Huey Long (1893-1935) was Louisiana's legendary populist Governor, U.S. Senator and favorite son. Poised to run for president on his “Share Our Wealth” platform, Long was assassinated in 1935 at the age of 42.
Long was revered by the masses as a champion of the common man and demonized by the powerful as a dangerous demagogue.
Huey Long was known as "the Kingfish", a take-charge problem solver who delivered immediate relief to the suffering and powerless. As Governor, he used strong-arm tactics to break political gridlock and cut red tape. He took Washington by storm as the most outspoken U.S. Senator.>
Huey Long launched a vast program of modernization and reform in Louisiana — building roads, bridges and vital infrastructure, providing free public education to children of all races, expanding LSU, expanding voting rights and healthcare, and lowering taxes on the poor majority.>
Huey Long believed that government should protect and uplift its most vulnerable citizens and provide opportunity for everyone, regardless of race or class. He broke the monopoly on power held by the ruling elite and their corporate backers and transformed Louisiana politics. >
Huey Long transformed the public's perception of the role of government in a democratic society. Some of our most cherished government institutions — from social security to veterans benefits, student financial aid to public works projects — were causes championed by Huey Long. >
From an early age, it was evident that Huey Long was a true original. A bright, inquisitive, and feisty child, he would grow to become the most famous – and audacious - public figure ever produced by the state of Louisiana.more
Blessed with a brilliant mind and photographic memory, Huey Long easily circumvented the many barriers to education in Louisiana and managed to become a lawyer without receiving a single diploma.more
Huey Long began his career as a traveling salesman, displaying a knack for connecting with the common man, a skill he would later apply as a young attorney defending the disadvantaged.more
At age 25, Huey Long made a splash in Louisiana politics on the Louisiana Railroad Commission, fighting corporate monopolies and reducing utility rates. In his second run for governor at age 34, Huey's revolutionary campaign toppled the corrupt political establishment that had ruled Louisiana since the French.more
Huey Long was elected Governor of Louisiana in 1928 by the largest margin in the state’s history. In the face of entrenched opposition from the old guard, he launched an unprecedented program to build the state’s infrastructure and provide education and economic opportunity to the masses.more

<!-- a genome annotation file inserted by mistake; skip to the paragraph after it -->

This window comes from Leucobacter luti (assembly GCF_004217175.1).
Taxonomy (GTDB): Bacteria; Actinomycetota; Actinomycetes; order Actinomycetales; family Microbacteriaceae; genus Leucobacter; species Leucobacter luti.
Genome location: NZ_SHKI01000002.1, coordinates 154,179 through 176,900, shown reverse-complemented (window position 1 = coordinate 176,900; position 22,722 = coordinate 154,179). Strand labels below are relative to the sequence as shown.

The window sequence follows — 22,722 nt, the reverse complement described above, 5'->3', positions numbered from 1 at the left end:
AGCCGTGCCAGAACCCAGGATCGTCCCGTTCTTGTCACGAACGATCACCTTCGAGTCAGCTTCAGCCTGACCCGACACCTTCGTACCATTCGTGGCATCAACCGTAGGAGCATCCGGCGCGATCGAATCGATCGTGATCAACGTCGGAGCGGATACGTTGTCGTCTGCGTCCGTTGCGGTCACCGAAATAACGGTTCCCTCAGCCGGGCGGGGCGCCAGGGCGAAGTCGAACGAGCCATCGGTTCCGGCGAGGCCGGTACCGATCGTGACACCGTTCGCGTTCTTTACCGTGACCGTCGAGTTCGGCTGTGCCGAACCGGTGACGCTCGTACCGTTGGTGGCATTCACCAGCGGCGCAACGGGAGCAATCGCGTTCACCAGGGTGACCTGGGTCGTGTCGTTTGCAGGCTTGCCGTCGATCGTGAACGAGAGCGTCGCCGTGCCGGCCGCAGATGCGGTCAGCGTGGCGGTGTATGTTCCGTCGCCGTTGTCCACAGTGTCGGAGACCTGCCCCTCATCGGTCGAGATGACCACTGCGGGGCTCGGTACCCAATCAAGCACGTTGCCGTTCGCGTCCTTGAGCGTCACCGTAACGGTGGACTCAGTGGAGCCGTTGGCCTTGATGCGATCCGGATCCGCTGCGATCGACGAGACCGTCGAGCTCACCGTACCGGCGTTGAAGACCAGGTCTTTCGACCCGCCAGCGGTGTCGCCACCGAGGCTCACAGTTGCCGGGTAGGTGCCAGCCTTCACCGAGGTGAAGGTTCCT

Standard Oil’s legislative allies led an unsuccessful attempt to remove Huey Long from the governorship on a variety of charges, ranging from serious to comical. He was impeached in the House but avoided conviction in the Senate.more
Huey Long was elected to the U.S. Senate in 1930, in a race cast as a referendum on his policies as governor. In Washington, Huey became a national force with his “Share Our Wealth” movement, which threatened to siphon Democratic support from the re-election of President Franklin Roosevelt.more
Huey Long was poised to run for president in the 1936 election against Franklin Roosevelt as his “Share Our Wealth” program swept the nation. Roosevelt adopted some of Huey’s ideas in order to “steal Long’s thunder,” while simultaneously moving to discredit him.more
By 1935, rumors of plots to assassinate Huey Long swirled around Louisiana. On September 8, Huey was shot in the State Capitol by Dr. Carl Weiss, the relative of a political enemy. He died two days later at age 42. News of Huey’s death made worldwide headlines, and an estimated 200,000 mourners attended his funeral.more
September 10, 2010, marked the 75th anniversary of Huey Long's death.
My voice will be the same as it has been. Patronage will not change it.— Huey Long, on the floor of
Fear will not change it. Persecution will not change it.
It cannot be changed while people suffer. The only way it can be changed is to make the lives of these people decent and respectable. No one will ever hear political opposition out of me when that is done.”
the U.S. Senate, March 5 1935
Read more Huey Long quotes
All the King's Men is a fictional story by Robert Penn Warren, who created the character Willie Stark, who loosely resembles Long. Penn Warren unequivocally stated: “Willie Stark was not Huey Long. Willie was only himself…”
Listen to "Thank God and Huey Long" by Louie Ludwig
see lyrics at Share Your Stories
© 2009 Louie Ludwig, All Rights Reserved. Used with permission.
The following institutions provided invaluable research assistance and materials for the creation of this Web site: the Louisiana Political Museum & Hall of Fame, Winnfield, La.; the Louisiana State Archives; Louisiana State University (LSU) Libraries Special Collections, Baton Rouge; the State Library of Louisiana; and the Louisiana Historical Association.
See additional resources.